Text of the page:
Pastoral Sharings: "17th Sunday in Ordinary Time"

WeeklyMessage Homily from Father Alex McAllister SDS
Seventeenth Sunday in Ordinary Time
July 27, 2014

In our Gospel today we are presented with three more 
parables about the nature of the Kingdom. The first two 
about the treasure in the field and the pearl of great price 
tell us about the inestimable value of the Kingdom. The 
third one about the dragnet tells us about the great 
diversity of its make up.

I recently visited a most interesting Auction House, I’d noticed it was viewing day and as I was in the vicinity went in to take a look. It’s a fascinating place; there were all kinds of interesting items of furniture as well as a lot of old crockery, jewellery, paintings and many other curiosities.

There’s only one day for viewing so the place was full of people examining the various items they were interested in and making notes in the catalogue.

I watched a chap examining a collection of rather old clocks. He had a magnifying glass in one eye and was carefully peering into the back of each of the clocks to see the state of the mechanism.

He reminded me of the merchant in the parable today looking for the pearl of great price. This clock dealer was using his expert knowledge to see which of the clocks were worth buying. And who knows, one day he might discover a clock worth thousands that no one else has recognised!

This is a very good image for the Kingdom of God. The Kingdom is all around us but most people aren’t aware of it. But those of us who do realise that it is there do everything we can to possess it.

The majority of people only have the very haziest notion of the spiritual; they think that there might possibly be a God but don’t see much evidence of his hand at work in the world and so forget about him most of the time.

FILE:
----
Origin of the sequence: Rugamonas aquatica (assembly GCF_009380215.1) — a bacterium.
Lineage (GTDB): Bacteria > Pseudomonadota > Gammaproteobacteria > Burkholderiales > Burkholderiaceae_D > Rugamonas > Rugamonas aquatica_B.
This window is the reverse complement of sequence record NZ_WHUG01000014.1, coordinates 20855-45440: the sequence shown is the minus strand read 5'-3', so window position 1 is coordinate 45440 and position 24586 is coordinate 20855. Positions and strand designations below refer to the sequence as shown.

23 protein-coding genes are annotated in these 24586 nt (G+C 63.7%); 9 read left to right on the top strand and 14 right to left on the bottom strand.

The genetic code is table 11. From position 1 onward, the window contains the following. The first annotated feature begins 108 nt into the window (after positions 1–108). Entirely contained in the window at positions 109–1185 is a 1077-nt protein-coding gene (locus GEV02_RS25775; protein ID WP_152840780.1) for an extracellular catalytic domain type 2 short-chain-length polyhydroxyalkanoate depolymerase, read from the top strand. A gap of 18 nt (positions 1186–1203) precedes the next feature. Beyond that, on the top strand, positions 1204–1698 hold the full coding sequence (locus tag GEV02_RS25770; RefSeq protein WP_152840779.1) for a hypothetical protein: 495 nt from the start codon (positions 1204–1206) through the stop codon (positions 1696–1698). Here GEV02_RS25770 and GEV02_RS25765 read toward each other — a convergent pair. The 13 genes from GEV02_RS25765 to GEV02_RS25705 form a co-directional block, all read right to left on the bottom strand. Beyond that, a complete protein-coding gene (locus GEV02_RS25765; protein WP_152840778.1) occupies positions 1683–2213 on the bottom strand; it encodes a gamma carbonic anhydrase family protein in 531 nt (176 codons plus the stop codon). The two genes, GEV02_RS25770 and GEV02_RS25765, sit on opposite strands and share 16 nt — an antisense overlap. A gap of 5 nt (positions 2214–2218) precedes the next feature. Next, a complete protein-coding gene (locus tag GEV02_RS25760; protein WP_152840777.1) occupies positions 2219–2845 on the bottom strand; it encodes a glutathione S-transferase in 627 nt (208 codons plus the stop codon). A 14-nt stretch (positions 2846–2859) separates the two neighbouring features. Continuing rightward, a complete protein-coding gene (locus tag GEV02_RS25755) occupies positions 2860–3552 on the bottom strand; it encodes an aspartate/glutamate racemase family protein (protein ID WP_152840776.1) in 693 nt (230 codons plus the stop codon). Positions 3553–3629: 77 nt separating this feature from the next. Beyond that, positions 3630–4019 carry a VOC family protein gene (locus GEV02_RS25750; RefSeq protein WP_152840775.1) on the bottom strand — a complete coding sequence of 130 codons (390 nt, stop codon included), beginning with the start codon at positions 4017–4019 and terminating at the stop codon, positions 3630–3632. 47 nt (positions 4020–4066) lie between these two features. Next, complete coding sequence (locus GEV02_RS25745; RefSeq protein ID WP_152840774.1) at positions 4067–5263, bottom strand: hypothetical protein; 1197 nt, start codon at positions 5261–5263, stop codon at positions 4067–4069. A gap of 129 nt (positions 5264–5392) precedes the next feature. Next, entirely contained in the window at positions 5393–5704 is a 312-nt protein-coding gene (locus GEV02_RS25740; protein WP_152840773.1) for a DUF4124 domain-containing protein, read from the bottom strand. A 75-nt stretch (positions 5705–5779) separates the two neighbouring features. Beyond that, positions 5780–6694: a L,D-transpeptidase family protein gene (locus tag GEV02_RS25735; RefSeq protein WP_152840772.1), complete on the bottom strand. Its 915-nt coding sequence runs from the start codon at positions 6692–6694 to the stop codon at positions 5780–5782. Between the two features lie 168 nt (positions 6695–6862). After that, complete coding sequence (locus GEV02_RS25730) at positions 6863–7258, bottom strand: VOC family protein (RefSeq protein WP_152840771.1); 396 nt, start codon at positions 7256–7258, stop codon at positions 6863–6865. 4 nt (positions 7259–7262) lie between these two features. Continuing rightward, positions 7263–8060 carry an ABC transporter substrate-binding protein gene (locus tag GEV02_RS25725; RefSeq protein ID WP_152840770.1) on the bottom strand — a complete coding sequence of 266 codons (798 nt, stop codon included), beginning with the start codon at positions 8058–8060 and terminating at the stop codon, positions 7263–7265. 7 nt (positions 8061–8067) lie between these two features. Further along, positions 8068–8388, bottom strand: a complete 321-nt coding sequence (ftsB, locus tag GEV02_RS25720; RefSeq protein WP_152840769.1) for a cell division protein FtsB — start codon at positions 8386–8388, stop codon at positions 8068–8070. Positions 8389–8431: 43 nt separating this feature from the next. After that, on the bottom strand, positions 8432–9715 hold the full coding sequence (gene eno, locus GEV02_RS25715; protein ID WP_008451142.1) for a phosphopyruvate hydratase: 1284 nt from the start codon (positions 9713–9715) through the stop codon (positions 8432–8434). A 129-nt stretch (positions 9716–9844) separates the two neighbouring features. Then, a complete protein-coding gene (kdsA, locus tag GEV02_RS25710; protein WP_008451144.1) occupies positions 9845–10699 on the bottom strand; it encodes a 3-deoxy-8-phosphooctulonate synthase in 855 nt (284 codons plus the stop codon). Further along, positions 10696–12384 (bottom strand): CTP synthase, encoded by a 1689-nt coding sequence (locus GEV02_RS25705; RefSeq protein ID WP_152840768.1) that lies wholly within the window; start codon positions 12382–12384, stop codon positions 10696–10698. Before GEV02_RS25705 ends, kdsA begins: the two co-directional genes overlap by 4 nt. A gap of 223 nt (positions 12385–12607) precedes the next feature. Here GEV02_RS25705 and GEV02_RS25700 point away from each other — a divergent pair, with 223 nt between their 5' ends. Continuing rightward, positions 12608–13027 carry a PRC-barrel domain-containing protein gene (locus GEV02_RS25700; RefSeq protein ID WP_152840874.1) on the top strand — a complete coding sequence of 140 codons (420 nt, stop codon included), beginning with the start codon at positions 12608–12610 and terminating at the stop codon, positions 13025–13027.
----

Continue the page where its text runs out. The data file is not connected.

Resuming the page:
It is often only when there is a crisis that they bring him to mind, but because they are so unfamiliar with the things of the Spirit they don’t know how to pray or call upon his aid.

They don’t realise that one of the greatest signs of God’s presence in the world is the very fact that he doesn’t make himself overtly known.

Clear evidence of God’s presence is that he gives us the tremendous gift of free will and leaves us to make our own decision as to whether we acknowledge him or not.

Paradoxically it is God’s apparent absence that shows how great he is. He doesn’t need to press himself upon us and make himself known. Actually it would be a sign of weakness if he had to constantly advertise himself. He prefers anonymity and ambiguity, he wants us discover him for ourselves rather than force himself upon us.

In ordinary life to give an anonymous gift is regarded as something special. This is particularly the case when the gift is a large one. But most people, quite naturally, want a bit of credit and it is hard for them to resist the temptation to reveal who the giver is.